Help Is Here: Migrating Windows Server 2003 to Azure
” color=”red”]Is your organization still using Windows Server 2003? You might not have noticed that Microsoft’s extended support end date was July 14th 2015. That date marks the End of Life (EOL) for the Windows Server 2003 product. So now is the time to be migrating or thinking of migrating.
Do you need help with your execution plan and process of your migration? Well, we are here to help! Contact us with questions about your migration process.[/message_box]
What does this mean for you?
The EOL for the Windows Server 2003 means, there will be no security updates or patches provided for Windows Server 2003. Loss of further security updates could increase the risk of server compromise over time, as well as introduce information security compliance issues.
What does this do for you?
We all know that migrating your Infrastructure can be a daunting task for IT, but ultimately it becomes necessary to keep your infrastructure up to date and up to the task of supporting the organization’s mission. The question is not so much, “should I migrate?” as it is, “what should I migrate to?”
If you want to continue maintaining on-premise server hardware and software, then migrating to Windows Server 2012 is going to be the right choice for you. You will have to make sure that your server platform complies with the requirements for Windows Server 2012; you can find a list of those requirements here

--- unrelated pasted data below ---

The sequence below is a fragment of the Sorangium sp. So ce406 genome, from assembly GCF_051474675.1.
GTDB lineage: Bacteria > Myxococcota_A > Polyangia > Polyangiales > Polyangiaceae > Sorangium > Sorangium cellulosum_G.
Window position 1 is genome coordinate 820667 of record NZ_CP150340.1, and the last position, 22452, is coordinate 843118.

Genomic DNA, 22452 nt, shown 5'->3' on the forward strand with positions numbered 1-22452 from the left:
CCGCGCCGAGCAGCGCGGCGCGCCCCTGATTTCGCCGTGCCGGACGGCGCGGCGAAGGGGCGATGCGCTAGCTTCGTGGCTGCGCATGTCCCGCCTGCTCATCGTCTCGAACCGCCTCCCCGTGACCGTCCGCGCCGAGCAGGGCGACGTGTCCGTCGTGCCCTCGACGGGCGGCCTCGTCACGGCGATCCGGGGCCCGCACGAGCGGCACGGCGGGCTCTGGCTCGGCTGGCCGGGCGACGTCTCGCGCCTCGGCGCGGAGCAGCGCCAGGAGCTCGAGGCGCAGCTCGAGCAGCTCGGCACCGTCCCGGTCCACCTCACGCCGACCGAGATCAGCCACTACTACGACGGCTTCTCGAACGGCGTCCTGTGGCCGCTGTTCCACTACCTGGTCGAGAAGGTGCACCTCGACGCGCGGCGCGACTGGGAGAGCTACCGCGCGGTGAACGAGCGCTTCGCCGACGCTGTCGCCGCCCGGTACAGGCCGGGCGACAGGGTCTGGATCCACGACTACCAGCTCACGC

This may also represent an opportunity to migrate your Windows server to the public cloud, such as to Windows Azure. Moving to Azure can make sense for financial reasons, trading capital expenditures for operating expense. Moving to Azure can also get you out of the server hardware maintenance business—which could free up time to focus on other projects that will advance the organization’s mission.
Still need Windows Server 2003 running for a few more months?
If you can’t migrate just yet and still need to run Windows Server 2003, you need to at least make sure that your servers are running in a healthy state. You can only do this by creating a performance baseline and checking relevant performance counters. If you are not sure how you go about doing this, or do not have the time, we can help.[message_box title=”
Migrating Legacy Windows Server to 2012 R2 and Microsoft Azure
” color=”green”]There is a broadcast with live Q&A on August 14, 2014 9:00am–1:00pm PDT, that covers migration from Windows Server 2003. The live event is a few days away, So you might want to register right away; here’s the link.[/message_box]